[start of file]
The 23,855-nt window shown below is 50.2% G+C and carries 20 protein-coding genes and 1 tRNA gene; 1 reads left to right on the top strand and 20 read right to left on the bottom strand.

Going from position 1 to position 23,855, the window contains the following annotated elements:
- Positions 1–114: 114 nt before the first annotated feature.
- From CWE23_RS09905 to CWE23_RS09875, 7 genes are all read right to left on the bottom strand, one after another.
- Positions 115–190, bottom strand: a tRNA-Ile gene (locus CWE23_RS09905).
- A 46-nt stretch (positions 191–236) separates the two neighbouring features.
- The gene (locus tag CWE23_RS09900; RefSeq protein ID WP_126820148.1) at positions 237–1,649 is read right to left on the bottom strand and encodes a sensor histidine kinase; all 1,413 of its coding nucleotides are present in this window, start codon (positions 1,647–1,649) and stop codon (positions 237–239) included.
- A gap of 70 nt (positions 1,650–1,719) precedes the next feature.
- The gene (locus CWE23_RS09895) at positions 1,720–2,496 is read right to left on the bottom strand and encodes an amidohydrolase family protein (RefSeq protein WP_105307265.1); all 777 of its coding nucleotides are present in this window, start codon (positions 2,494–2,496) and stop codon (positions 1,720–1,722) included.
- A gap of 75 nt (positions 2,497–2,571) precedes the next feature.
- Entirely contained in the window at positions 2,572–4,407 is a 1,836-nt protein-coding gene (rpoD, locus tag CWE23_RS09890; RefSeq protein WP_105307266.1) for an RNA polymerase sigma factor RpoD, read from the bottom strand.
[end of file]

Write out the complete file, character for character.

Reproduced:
The 23,855-nt window shown below is 50.2% G+C and carries 20 protein-coding genes and 1 tRNA gene; 1 reads left to right on the top strand and 20 read right to left on the bottom strand.

Going from position 1 to position 23,855, the window contains the following annotated elements:
- Positions 1–114: 114 nt before the first annotated feature.
- From CWE23_RS09905 to CWE23_RS09875, 7 genes are all read right to left on the bottom strand, one after another.
- Positions 115–190, bottom strand: a tRNA-Ile gene (locus CWE23_RS09905).
- A 46-nt stretch (positions 191–236) separates the two neighbouring features.
- The gene (locus tag CWE23_RS09900; RefSeq protein ID WP_126820148.1) at positions 237–1,649 is read right to left on the bottom strand and encodes a sensor histidine kinase; all 1,413 of its coding nucleotides are present in this window, start codon (positions 1,647–1,649) and stop codon (positions 237–239) included.
- A gap of 70 nt (positions 1,650–1,719) precedes the next feature.
- The gene (locus CWE23_RS09895) at positions 1,720–2,496 is read right to left on the bottom strand and encodes an amidohydrolase family protein (RefSeq protein WP_105307265.1); all 777 of its coding nucleotides are present in this window, start codon (positions 2,494–2,496) and stop codon (positions 1,720–1,722) included.
- A gap of 75 nt (positions 2,497–2,571) precedes the next feature.
- Entirely contained in the window at positions 2,572–4,407 is a 1,836-nt protein-coding gene (rpoD, locus tag CWE23_RS09890; RefSeq protein WP_105307266.1) for an RNA polymerase sigma factor RpoD, read from the bottom strand.